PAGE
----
(The Old Man of Storr on the Isle of Skye — image from Pinterest, Anne McKinell Photography.)
“Wherever I wander, wherever I rove / The hills of the Highlands forever I love.” –Robert Burns
(Urquhart Castle on Loch Ness)
To the north of Edinburgh, beyond the Firth of Forth, lies the Scottish Highlands — mountains, valleys, glens, lochs, rugged coastlines, and islands: the Inner and Outer Hebrides, Orkney, and farther north, Shetland. (In all, Scotland has close to 800 islands)
The Highlands is a land filled with castles, history, legend, and lore: Loch Lomond, Loch Ness, the northern city of Inverness, the Isle of Skye, Iona. A two-week driving tour through Scotland was an eye-opening experience to the breathtaking beauty of the Highlands.
(The charming village of Tobermory on the Isle of Mull.)
The Isle of Mull, part of the Inner Hebrides, is famous for being the location of the Monastery of Iona. A short ferry ride from Mull takes you to the small windswept island of Iona.
“In 563, Columba came to Iona from Ireland with twelve companions and founded a monastery. It developed as an influential center for the spread of Christianity among the Picts and Scots.” (wikipedia)
A seat of learning, the monastery is associated with the illuminated manuscript, the Book of Kells. “It is generally accepted that the book was begun in the monastery of Iona at some point after c. 740.” (www.historyireland.com)
We chose to stay in the town of Oban because it’s one of the main places to catch the ferry to Mull. We were pleasantly surprised by its charm and lively harbor. It proved to be an unexpected find.
The port town has a waterside promenade lit by tiny lights, perfect for strolling after dining at one of the town’s wonderful restaurants.
Leaving Oban and driving north to Skye, you’ll be tempted to stop and admire the glens, castles, rivers, and lochs along the way. A few hours exploring the much-photographed Eilean Donan Castle was well worth the detour.
The Isle of Skye is the largest of the Inner Hebrides and has some of the most beautiful and dramatic sites of the Highlands: the Old Man of Storr, the Quiraing,
Neiss Lighthouse, and the Fairy Glen.
Stopping in the tiny hamlet of Dunvegan on our way to the lighthouse, we came across the Giant Angus MacAskill Museum and caught a glimpse of “Old Scotland.”
Crossing the Highlands and driving north takes you to Inverness, “the largest city and the cultural capital of the Scottish Highlands.” The River Ness runs through the middle of the town and is crossed by several bridges, one of which takes you from one side of the river to the other, crossing through a pretty wooded island on the way.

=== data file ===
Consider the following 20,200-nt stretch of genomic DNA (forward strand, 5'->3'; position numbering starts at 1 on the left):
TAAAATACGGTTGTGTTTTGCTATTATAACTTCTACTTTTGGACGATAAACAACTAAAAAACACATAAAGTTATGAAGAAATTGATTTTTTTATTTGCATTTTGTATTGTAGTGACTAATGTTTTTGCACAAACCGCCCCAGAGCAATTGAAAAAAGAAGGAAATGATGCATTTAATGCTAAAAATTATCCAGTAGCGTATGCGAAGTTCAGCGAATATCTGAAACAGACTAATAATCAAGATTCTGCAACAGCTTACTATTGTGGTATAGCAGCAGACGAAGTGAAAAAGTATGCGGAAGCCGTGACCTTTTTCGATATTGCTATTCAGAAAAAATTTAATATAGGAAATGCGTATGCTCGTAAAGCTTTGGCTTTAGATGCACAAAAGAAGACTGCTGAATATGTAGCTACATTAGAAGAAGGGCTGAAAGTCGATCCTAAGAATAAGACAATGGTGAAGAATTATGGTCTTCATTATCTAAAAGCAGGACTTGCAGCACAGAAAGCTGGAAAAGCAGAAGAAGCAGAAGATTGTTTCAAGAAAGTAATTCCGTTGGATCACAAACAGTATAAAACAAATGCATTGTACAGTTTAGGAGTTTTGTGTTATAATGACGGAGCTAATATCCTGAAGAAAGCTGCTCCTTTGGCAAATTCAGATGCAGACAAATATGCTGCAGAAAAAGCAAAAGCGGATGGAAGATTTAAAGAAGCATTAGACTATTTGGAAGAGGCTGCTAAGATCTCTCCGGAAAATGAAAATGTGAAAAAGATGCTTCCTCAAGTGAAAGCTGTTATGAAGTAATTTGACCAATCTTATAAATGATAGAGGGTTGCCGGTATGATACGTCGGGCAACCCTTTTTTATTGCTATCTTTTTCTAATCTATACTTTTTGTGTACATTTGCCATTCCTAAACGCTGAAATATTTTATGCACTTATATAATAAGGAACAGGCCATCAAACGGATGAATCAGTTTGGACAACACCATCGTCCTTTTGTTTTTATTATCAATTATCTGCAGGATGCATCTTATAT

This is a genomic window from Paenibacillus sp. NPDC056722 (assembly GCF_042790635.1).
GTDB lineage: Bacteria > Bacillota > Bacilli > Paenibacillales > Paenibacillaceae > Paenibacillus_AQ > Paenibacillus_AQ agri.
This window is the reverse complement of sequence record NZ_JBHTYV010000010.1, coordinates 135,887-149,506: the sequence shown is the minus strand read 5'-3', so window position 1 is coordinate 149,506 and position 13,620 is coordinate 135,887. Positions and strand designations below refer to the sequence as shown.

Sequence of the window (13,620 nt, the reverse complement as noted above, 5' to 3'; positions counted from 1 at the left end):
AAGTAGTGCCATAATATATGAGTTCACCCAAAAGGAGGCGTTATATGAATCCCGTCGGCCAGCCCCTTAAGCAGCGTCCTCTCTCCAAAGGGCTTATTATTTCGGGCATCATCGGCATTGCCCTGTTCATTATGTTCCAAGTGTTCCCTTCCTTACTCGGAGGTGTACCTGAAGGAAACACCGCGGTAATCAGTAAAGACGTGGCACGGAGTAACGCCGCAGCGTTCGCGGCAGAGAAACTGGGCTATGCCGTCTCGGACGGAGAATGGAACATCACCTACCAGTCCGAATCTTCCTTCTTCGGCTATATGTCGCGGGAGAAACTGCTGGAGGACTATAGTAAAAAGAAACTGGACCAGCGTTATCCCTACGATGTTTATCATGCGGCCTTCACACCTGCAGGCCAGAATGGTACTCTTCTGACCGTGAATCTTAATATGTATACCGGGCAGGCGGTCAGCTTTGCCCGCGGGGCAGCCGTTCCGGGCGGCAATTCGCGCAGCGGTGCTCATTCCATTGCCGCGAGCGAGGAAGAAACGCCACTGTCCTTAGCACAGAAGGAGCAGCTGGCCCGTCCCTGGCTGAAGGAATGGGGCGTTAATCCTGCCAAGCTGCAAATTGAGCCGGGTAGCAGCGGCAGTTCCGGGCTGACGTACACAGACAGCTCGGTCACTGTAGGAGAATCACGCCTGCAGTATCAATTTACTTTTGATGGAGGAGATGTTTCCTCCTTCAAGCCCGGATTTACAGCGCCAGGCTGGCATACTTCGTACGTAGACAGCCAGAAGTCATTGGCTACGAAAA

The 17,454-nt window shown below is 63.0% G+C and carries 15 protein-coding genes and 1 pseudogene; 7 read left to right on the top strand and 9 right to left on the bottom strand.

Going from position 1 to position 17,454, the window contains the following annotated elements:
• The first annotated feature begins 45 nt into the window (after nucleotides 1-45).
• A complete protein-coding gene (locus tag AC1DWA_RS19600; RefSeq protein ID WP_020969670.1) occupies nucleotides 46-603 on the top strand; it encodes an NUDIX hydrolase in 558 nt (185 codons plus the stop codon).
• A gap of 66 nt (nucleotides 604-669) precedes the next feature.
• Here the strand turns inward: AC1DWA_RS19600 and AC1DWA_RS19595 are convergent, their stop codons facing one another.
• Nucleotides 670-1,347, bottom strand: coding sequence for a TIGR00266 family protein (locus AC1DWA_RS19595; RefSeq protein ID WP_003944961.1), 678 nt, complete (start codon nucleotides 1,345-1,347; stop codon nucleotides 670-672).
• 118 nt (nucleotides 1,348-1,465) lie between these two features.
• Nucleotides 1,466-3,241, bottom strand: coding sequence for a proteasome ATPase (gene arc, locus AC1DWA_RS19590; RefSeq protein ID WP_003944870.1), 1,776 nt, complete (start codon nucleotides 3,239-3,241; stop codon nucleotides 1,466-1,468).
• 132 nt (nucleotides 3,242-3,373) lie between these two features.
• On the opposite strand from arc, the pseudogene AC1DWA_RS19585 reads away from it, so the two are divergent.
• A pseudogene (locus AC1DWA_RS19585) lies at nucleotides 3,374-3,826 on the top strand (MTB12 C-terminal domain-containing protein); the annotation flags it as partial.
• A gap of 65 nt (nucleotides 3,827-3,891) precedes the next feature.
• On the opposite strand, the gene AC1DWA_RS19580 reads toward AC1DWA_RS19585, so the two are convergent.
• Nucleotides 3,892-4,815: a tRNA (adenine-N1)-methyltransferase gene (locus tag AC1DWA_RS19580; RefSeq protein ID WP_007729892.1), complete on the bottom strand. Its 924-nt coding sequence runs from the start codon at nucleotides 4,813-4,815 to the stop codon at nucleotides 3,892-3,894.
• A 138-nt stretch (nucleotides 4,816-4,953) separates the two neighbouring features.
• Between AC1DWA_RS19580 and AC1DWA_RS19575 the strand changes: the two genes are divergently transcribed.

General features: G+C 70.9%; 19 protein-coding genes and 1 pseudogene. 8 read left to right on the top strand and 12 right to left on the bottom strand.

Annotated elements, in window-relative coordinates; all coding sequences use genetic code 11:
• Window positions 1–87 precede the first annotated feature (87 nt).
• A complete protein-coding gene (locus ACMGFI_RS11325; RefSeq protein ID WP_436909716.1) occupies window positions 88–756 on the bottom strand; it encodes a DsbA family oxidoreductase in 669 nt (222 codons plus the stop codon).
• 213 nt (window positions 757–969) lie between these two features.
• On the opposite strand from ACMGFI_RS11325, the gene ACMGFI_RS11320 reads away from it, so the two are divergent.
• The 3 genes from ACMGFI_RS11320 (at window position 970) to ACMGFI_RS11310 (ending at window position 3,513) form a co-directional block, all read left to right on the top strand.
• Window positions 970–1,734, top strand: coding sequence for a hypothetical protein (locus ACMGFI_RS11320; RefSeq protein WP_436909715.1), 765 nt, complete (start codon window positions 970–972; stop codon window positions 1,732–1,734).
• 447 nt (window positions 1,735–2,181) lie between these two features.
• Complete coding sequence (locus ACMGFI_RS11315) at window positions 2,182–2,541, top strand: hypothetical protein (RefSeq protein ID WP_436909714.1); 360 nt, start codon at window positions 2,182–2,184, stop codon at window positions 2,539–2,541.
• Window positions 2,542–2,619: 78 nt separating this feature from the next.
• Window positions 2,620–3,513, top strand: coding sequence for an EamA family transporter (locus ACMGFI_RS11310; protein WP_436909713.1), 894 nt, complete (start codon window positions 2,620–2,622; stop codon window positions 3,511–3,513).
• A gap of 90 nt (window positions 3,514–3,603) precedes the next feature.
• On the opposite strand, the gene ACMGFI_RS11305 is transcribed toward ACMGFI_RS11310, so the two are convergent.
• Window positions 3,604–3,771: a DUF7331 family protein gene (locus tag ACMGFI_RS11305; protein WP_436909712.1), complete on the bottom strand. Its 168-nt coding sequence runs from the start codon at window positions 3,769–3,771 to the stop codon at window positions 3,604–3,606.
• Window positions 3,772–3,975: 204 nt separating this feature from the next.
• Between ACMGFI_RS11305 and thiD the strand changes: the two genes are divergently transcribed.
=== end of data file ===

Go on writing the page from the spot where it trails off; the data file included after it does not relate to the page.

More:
Day trips from Inverness include driving along Loch Ness and touring the battlefield of Culloden, site of the final Jacobite rebellion.
Continuing a few hours north takes you to the northernmost town on the British mainland — Thurso, located on the North Sea.
It’s the perfect place for stopping over before taking the morning ferry to Orkney. A beach walk after dinner offers beautiful views of Thurso Bay.
From its harbor at nearby Scrabster, you can take the ferry to the town of Stromness in Orkney. The 90-minute journey takes you past some stunning scenery.
(The Old Man of Hoy seen from the ferry to Orkney)
On the ferry to Stromness, I was struck by the quotes by Orkney poet George Mackay Brown (1921-1996), which prepare the traveler for the beauty of Orkney — a beauty both subtle and rugged.
“There was a fitful gleam of cold sunlight as we climbed aboard the Hamnavoe.”
“On the salt and tar steps, herring boats, puffing red sails, the tillers of cold horizons, leaned down the gull-gaunt tide.”
“The essence of Orkney’s magic is silence, loneliness, and the deep marvelous rhythms of sea and land, darkness and light.”
Though Orkney has the jagged coastlines and rocky landscape of much of the Highlands,
it has a different feel to it. In part, due to the remnants of the deep layers of history found throughout Orkney — in Neolithic archaeological sites, such as Skara Brae; in the stone rings of Brodgar and Stenness; in prehistoric mounds, and the remains of Viking settlements.
More recent history is found in other ruins throughout the islands,
and in WWII sites — reminders of the importance of this remote location during the war: Scapa Flow (home of the British Fleet during both world wars), the Italian Chapel (built by Italian POWs),
(the Italian Chapel)
and the Churchill barriers (rocky man-made causeways), among others. There’s a museum in Stromness that is a trove of WWII and local history.
Stromness, the main seaport, embodies the essence of Orkney. Its buildings are solid and strong, built to stand against fierce North Sea storms. Its streets are rocky and steep and overlook the expanse of the sea. “Fitful gleam[s] of cold sunlight” cast the town in “marvelous rhythms of … darkness and light.”
An evening stroll along the harbor anchors you in its maritime presence — with bracing winds, the smell of “salt and tar,” and the sound of gulls.
With touches of charm and homey warmth found in its narrow streets.
As we left the Highlands and drove back south, we spotted a rainbow over a pot-of-gold mustard field — it seemed the perfect image for the close of our Highland tour.